Your sales funnel acts like those diet pals. It charts the path of success from cold prospect to buying customer, taking the guesswork out of how to get there. It can tell you exactly where you failed or what step you missed if you rushed ahead. And it can help you forecast potential sales to keep you on target.
If you don’t have a sales funnel now, here are the actionable steps to take to help get a framework started.
What do your potential buyers do when they need your product or service? Do they research first or ask their social media connections for recommendations? Are they driven by pricing, or do they care more about overall value? Where do they click? When do they scroll online? How much time is spent browsing through each page of your website? All of this information will assist you in developing a better sales funnel because it will tell you where they are and what they need from you.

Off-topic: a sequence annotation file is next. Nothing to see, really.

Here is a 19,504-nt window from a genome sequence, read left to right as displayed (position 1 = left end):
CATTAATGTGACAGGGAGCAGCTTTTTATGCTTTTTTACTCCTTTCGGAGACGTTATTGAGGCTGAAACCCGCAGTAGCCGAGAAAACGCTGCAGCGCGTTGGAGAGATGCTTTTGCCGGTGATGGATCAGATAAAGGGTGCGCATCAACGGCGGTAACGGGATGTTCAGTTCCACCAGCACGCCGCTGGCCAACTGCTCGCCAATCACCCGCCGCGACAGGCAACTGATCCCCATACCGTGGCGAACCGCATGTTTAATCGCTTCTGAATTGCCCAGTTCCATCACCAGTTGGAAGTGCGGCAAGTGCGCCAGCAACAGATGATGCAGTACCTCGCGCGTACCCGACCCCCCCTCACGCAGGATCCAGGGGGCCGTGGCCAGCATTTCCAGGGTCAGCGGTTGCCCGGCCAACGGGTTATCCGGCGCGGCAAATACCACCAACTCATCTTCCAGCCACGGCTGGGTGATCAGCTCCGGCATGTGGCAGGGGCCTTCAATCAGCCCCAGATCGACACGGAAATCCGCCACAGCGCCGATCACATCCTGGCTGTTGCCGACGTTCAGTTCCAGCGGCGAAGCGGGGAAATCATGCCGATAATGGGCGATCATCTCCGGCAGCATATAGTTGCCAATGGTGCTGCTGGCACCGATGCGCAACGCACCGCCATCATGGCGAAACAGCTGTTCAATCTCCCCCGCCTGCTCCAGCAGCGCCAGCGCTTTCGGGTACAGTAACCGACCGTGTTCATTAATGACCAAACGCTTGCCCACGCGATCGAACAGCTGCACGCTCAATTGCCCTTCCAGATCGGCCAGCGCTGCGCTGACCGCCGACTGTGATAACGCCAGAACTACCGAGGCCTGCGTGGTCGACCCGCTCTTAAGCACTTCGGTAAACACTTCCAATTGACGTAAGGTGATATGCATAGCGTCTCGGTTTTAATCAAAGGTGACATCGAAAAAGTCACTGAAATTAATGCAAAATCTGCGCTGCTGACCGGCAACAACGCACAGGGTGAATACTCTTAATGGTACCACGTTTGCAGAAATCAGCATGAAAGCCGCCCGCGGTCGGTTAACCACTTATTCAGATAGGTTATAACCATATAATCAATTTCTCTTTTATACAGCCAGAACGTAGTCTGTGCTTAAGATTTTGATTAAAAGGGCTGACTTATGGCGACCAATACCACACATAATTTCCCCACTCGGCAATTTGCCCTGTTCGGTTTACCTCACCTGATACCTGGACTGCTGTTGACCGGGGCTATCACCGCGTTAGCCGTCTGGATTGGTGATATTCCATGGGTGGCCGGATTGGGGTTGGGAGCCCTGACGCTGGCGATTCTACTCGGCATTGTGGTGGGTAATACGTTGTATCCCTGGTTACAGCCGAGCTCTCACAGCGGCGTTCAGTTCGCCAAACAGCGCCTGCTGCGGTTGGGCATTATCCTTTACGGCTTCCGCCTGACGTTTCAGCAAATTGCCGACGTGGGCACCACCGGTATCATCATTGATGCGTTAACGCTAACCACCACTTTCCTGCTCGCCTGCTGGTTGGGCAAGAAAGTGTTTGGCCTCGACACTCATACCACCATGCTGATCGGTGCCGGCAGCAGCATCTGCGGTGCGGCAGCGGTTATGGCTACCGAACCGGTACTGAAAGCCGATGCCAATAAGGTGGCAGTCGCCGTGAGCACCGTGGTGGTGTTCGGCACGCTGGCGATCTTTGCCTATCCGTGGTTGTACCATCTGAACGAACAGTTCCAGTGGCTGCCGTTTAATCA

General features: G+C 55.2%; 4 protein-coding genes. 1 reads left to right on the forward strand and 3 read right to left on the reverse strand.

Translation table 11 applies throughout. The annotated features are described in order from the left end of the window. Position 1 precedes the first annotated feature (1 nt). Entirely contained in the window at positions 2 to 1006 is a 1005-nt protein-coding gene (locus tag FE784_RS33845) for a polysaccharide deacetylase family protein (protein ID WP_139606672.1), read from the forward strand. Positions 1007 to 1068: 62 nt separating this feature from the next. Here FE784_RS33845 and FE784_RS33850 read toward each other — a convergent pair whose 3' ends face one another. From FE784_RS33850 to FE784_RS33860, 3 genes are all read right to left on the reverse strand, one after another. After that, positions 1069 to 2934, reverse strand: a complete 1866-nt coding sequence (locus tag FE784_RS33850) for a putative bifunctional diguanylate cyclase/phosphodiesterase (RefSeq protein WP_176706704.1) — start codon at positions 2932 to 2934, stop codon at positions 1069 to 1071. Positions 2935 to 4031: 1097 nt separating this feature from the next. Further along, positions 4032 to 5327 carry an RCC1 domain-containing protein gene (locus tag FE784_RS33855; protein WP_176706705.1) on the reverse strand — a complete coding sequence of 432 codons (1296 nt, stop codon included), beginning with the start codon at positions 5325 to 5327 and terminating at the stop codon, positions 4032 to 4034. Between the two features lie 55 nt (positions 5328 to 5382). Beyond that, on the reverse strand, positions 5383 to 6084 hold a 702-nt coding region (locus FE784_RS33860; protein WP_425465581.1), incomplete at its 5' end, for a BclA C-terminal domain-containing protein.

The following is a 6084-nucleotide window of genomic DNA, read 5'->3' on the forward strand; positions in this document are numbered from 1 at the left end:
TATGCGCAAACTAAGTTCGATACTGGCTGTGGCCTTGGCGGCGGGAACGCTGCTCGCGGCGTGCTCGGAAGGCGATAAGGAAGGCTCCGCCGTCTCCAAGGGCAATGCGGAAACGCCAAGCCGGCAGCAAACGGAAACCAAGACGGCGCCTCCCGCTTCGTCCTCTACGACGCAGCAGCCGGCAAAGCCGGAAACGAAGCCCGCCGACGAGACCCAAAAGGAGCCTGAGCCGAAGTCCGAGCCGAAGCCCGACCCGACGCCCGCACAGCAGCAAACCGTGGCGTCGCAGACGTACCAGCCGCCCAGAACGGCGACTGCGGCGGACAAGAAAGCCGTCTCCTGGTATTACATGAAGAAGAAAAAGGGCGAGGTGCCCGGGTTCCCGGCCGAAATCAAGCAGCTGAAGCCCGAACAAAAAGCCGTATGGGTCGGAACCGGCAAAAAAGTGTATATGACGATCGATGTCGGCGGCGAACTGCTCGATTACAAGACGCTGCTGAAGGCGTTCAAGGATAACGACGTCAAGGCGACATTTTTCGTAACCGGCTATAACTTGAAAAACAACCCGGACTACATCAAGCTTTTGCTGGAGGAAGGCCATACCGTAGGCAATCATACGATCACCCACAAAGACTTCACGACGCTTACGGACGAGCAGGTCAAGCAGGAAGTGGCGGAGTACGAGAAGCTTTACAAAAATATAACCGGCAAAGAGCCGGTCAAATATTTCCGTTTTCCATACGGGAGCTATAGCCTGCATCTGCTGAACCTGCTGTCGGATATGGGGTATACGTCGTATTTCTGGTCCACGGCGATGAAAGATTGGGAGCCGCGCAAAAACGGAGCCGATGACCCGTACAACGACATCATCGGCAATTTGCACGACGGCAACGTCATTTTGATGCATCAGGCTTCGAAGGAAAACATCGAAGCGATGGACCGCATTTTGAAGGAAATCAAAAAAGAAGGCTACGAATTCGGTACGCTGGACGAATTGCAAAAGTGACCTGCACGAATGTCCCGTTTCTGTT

The only way your sales funnel will work is if potential consumers are lured into it. This implies that you must expose your content to the people you wish to reach. Take the organic method and post a lot of material on all of your platforms. Diversify with infographics, videos and other kinds of content. Go where your prospects are and provide the details that they need using the channels that they prefer.
Whether you design online landing pages or print tri-fold brochures, share your company offering in places that your prospects can find and reference them. Entry points in the sales funnel consist of messages that encourage potential customers to take that first step into learning more, exploring further or seeking answers. Calls to action here, for example, might be “click here to learn more” or “explore our services.” You’re not asking for the sale. Instead, you’re asking a now-aware buyer to opt-in to your sales funnel. This is a great time to point to case studies or offer a sample and demo.